Thinking Aloud: Robert Ford on Syrian Refugee Crisis

July 6, 2015 by Darius 

I recently attended the Middle East Institute’s conference “Cut Off from Care: The Health Crisis of Populations Displaced by Conflict.”  Ambassador Robert Ford, the last US ambassador to Syria, delivered the lunchtime keynote.

Ford said the Middle East is undergoing the largest amount of political change since the breakup of the Ottoman Empire.  Today, there are 15.5 million displaced people across the region.  By contrast, in 1948, there were 700,000 Palestinian refugees.  We have seen how the consequences of the status of those refugees have echoed through the decades.

Ford explained a vicious cycle at work.  As states across the Middle East fail, there is an accompanying breakdown of security provided by these states.  In order to find someone able to protect them, people are falling back on old ethnic and tribal loyalties.  The growing power of these nonstate actors further fuels the collapse of state security.

According to Ford, the civil war in Syria is worse than ever and is escalating.  There is more fighting in more places now than there was two years ago.  More importantly, Syria is starting to fragment along the lines of Lebanon or Somalia during their civil wars as warlords start to take effective control of territory.

Ford praised the fact that the US has spent $4 billion in humanitarian aid to Syria alone.  However, he chided the US for not having its priorities straight: the US has spent $5 billion in military operations against ISIS.  He reiterated his belief that humanitarian conditions in Syria are feeding ISIS’s recruitment, effectively nullifying military operations.  He also expressed fear that the US-led bombing campaign against ISIS is open-ended and lacks clear goals.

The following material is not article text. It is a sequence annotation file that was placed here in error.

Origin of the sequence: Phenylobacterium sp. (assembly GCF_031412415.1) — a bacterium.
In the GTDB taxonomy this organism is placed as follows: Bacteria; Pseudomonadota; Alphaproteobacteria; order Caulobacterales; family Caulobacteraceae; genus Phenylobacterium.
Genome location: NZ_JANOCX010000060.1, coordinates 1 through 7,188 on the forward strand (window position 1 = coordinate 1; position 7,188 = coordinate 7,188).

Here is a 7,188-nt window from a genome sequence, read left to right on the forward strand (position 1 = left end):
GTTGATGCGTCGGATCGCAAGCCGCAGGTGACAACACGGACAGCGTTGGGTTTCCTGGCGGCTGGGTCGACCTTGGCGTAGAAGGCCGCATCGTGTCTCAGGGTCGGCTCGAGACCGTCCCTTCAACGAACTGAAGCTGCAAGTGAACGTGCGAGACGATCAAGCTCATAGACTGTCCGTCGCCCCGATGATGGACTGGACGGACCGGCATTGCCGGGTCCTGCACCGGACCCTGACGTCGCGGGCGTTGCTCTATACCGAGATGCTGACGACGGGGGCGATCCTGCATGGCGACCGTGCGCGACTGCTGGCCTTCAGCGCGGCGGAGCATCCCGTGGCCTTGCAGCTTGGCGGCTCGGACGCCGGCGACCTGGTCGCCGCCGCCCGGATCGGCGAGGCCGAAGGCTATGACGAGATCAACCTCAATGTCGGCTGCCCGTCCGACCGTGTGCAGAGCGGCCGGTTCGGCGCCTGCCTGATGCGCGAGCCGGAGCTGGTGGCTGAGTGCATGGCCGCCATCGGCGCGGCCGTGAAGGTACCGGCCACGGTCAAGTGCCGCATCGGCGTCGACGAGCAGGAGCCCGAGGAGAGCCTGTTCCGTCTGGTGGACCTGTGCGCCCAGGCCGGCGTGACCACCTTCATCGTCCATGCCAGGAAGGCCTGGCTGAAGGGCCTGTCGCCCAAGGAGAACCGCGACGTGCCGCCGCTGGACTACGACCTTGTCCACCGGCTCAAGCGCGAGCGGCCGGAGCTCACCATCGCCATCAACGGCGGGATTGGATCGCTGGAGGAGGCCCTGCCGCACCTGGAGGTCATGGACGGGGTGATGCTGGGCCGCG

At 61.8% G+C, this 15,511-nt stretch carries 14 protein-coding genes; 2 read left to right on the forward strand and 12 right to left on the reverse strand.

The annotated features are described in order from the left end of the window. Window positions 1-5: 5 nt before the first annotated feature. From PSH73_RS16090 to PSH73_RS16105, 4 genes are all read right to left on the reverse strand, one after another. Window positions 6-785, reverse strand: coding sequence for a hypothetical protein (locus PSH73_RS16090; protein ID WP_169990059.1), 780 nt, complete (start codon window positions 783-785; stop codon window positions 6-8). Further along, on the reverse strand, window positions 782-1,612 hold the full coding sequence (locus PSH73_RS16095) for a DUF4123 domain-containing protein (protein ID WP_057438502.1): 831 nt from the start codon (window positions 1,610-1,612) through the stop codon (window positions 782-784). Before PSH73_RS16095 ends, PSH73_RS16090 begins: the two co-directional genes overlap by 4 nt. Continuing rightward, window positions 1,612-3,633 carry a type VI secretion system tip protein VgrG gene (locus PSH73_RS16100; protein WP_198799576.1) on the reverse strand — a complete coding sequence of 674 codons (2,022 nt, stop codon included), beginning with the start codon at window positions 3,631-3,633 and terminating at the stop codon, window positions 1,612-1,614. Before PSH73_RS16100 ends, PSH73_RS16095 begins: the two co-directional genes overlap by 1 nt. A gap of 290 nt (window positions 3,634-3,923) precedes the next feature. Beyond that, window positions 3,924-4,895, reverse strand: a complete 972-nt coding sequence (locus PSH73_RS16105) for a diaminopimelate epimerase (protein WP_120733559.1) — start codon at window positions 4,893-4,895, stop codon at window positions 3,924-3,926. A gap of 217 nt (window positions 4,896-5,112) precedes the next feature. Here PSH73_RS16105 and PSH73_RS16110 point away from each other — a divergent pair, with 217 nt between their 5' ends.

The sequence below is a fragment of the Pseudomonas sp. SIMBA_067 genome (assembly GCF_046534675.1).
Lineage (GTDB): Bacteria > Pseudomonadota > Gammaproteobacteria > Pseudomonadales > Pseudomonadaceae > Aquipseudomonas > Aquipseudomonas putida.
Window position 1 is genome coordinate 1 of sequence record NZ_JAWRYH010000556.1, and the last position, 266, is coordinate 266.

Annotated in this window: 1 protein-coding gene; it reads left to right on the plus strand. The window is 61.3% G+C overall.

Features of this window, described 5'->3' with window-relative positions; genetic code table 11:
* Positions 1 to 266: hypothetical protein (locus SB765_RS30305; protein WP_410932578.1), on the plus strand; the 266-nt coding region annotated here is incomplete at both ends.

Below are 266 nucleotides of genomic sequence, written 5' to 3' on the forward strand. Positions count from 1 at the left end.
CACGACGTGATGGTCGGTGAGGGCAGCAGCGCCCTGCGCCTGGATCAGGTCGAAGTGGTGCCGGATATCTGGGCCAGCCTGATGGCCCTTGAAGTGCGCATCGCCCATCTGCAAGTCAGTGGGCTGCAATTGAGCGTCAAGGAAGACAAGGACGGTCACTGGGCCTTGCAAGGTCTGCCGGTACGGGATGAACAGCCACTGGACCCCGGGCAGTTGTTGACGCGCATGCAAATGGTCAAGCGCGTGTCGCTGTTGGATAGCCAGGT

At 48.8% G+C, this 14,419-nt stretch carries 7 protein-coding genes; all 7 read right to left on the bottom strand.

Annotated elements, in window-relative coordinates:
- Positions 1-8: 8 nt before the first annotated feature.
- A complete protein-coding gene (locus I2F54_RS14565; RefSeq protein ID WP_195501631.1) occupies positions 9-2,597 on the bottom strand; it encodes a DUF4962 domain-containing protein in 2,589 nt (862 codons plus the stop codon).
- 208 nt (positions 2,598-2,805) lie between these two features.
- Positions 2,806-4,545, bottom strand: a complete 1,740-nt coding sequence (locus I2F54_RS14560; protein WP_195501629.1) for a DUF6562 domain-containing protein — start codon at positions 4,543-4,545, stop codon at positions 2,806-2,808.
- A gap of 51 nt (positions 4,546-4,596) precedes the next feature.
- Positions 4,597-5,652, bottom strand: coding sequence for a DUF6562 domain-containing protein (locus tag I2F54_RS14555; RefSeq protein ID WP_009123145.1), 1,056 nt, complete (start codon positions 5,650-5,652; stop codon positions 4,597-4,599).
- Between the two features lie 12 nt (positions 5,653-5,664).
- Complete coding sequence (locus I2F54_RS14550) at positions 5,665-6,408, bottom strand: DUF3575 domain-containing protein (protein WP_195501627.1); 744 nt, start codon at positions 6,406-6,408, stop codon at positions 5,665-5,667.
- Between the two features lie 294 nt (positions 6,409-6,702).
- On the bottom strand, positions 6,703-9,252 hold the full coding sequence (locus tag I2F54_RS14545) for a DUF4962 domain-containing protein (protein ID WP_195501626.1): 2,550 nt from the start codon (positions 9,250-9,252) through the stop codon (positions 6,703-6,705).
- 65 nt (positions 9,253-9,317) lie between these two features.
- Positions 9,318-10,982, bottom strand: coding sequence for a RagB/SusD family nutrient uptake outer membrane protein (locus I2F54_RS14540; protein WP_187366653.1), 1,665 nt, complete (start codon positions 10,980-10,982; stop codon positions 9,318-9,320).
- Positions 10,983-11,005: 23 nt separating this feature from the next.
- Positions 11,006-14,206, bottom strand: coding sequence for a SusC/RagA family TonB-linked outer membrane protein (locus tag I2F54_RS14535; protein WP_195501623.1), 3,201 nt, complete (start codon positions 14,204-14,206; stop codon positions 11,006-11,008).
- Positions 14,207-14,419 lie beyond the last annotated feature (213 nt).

According to Ford, in Syria both the government and armed groups are blocking, taxing, and using aid as a weapon.  In this context, he said data is needed for diplomacy to work: which groups are blocking which aid specifically?  With hard facts, it is possible to go to whichever group or regime is blocking the aid and cut a deal to get the aid flowing again.

Ford also discussed the US’s international diplomacy to improve conditions in Syria.  He said a surprising number of countries around the world were willing to support the Syrian regime’s blockage of humanitarian aid, in violation of international law, in the name of sovereignty.  The US led a successful legal effort to convince these countries that the principle of sovereignty does not override humanitarian law.

Ford reiterated something that had been said throughout the conference: “Syria is the worst-case scenario.”  Today, the Zaatari refugee camp in Jordan is Jordan’s fourth-largest city.


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